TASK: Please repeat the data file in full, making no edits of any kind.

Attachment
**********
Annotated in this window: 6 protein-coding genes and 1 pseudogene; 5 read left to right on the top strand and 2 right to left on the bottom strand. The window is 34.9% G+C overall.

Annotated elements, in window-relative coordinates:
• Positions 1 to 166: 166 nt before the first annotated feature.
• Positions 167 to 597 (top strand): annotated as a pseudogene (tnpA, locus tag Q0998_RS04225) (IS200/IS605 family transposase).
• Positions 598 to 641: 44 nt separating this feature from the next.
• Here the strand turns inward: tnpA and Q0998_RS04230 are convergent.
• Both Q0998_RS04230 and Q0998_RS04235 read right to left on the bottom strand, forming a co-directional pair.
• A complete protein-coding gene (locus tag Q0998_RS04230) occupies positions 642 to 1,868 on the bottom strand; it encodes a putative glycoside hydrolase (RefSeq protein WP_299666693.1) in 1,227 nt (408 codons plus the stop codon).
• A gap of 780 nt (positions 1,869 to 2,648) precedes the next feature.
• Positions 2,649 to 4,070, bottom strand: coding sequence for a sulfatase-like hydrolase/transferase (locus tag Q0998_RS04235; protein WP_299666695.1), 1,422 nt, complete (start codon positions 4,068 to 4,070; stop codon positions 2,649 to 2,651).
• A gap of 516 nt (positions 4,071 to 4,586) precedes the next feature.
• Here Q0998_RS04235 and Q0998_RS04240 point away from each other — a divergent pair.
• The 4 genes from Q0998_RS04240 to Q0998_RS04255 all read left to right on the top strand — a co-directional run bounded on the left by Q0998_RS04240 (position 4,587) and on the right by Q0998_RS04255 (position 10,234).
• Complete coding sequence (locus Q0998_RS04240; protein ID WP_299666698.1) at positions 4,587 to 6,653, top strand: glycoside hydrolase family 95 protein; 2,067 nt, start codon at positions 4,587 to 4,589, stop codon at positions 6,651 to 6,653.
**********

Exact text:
Annotated in this window: 6 protein-coding genes and 1 pseudogene; 5 read left to right on the top strand and 2 right to left on the bottom strand. The window is 34.9% G+C overall.

Annotated elements, in window-relative coordinates:
• Positions 1 to 166: 166 nt before the first annotated feature.
• Positions 167 to 597 (top strand): annotated as a pseudogene (tnpA, locus tag Q0998_RS04225) (IS200/IS605 family transposase).
• Positions 598 to 641: 44 nt separating this feature from the next.
• Here the strand turns inward: tnpA and Q0998_RS04230 are convergent.
• Both Q0998_RS04230 and Q0998_RS04235 read right to left on the bottom strand, forming a co-directional pair.
• A complete protein-coding gene (locus tag Q0998_RS04230) occupies positions 642 to 1,868 on the bottom strand; it encodes a putative glycoside hydrolase (RefSeq protein WP_299666693.1) in 1,227 nt (408 codons plus the stop codon).
• A gap of 780 nt (positions 1,869 to 2,648) precedes the next feature.
• Positions 2,649 to 4,070, bottom strand: coding sequence for a sulfatase-like hydrolase/transferase (locus tag Q0998_RS04235; protein WP_299666695.1), 1,422 nt, complete (start codon positions 4,068 to 4,070; stop codon positions 2,649 to 2,651).
• A gap of 516 nt (positions 4,071 to 4,586) precedes the next feature.
• Here Q0998_RS04235 and Q0998_RS04240 point away from each other — a divergent pair.
• The 4 genes from Q0998_RS04240 to Q0998_RS04255 all read left to right on the top strand — a co-directional run bounded on the left by Q0998_RS04240 (position 4,587) and on the right by Q0998_RS04255 (position 10,234).
• Complete coding sequence (locus Q0998_RS04240; protein ID WP_299666698.1) at positions 4,587 to 6,653, top strand: glycoside hydrolase family 95 protein; 2,067 nt, start codon at positions 4,587 to 4,589, stop codon at positions 6,651 to 6,653.